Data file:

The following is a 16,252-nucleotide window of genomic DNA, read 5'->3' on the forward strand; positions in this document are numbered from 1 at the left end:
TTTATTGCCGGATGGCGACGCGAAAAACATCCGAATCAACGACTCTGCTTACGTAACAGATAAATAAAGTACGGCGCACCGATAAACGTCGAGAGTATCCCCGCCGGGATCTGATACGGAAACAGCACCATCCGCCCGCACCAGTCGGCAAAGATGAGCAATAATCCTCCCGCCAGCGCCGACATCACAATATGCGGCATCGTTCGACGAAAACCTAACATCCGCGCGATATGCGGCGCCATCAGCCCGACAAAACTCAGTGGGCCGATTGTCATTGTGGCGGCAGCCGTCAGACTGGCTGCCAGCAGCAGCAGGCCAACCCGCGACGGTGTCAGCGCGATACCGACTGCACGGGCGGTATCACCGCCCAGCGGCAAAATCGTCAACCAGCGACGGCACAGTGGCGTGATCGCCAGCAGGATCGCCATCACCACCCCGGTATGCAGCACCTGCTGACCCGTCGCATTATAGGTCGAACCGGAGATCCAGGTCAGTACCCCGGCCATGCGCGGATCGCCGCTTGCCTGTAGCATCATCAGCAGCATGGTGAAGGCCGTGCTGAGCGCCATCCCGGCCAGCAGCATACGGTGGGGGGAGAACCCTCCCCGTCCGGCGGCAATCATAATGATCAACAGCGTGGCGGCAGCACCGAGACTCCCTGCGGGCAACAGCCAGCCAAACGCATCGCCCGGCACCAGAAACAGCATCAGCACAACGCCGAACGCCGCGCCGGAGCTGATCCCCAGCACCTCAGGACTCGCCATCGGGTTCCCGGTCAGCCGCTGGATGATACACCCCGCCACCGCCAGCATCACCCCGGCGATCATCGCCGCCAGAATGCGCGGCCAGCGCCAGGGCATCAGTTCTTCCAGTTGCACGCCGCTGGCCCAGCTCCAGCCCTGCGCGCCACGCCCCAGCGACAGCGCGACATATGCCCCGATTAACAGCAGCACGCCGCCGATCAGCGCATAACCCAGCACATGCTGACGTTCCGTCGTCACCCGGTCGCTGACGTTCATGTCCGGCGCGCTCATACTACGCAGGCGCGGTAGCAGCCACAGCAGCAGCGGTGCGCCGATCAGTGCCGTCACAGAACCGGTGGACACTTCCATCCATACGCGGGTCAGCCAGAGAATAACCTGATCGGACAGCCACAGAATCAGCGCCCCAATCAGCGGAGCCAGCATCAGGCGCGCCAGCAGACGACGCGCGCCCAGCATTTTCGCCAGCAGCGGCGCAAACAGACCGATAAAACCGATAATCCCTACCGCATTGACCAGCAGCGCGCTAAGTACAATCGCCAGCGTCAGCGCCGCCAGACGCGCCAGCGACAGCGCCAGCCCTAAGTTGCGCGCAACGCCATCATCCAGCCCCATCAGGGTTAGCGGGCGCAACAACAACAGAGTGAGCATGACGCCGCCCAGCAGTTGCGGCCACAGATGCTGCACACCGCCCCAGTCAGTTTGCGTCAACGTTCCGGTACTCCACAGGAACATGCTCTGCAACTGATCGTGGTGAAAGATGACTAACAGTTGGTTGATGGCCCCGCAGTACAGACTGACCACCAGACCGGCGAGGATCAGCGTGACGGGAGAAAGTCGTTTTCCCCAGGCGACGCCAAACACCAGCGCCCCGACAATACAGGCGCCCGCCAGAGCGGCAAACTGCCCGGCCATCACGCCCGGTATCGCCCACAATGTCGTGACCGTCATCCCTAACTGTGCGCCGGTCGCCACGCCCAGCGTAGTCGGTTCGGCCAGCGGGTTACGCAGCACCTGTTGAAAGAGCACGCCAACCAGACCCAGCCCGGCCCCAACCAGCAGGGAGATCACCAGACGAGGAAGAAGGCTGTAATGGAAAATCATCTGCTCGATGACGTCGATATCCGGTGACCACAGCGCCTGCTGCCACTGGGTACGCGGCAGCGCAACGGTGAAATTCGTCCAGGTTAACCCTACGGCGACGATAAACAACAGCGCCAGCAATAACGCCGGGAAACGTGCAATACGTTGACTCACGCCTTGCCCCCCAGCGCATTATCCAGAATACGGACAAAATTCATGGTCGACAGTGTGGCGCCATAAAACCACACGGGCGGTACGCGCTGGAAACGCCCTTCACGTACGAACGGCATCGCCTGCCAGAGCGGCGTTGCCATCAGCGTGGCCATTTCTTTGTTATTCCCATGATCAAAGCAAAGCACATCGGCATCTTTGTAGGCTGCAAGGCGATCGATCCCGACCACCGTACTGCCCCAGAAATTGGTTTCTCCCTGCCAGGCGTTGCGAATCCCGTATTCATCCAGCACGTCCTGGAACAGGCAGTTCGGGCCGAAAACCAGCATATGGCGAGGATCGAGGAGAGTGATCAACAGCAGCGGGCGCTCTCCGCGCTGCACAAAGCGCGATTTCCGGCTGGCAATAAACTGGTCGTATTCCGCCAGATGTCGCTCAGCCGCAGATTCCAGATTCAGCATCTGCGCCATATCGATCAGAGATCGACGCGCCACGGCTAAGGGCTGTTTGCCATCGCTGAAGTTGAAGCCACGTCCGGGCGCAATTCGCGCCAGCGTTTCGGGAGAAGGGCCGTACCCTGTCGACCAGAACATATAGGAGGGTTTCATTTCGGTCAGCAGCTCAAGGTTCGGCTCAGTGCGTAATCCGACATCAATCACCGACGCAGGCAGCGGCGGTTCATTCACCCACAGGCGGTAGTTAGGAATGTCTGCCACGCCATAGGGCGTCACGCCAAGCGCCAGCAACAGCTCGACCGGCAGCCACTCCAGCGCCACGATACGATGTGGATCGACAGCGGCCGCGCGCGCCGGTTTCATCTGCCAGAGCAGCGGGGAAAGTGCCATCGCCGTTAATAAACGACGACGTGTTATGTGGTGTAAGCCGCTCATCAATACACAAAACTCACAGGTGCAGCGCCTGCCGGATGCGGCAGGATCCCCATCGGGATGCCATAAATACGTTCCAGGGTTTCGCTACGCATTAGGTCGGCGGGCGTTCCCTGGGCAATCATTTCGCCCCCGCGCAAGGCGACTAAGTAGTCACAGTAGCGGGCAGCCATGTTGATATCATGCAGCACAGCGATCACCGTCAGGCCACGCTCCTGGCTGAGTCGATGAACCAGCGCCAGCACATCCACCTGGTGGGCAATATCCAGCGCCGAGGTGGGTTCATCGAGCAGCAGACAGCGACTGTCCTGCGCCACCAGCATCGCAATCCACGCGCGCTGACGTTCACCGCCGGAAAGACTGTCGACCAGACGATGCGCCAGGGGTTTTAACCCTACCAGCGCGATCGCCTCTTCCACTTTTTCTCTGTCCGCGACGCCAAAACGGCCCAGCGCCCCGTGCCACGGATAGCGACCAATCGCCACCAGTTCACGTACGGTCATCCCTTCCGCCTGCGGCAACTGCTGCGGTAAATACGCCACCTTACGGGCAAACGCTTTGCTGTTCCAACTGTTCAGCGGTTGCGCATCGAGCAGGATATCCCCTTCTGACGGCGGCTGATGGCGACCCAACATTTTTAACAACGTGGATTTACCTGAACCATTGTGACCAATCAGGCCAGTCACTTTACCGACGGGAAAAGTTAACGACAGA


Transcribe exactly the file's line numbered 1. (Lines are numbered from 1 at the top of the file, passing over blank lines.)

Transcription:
The following is a 16,252-nucleotide window of genomic DNA, read 5'->3' on the forward strand; positions in this document are numbered from 1 at the left end: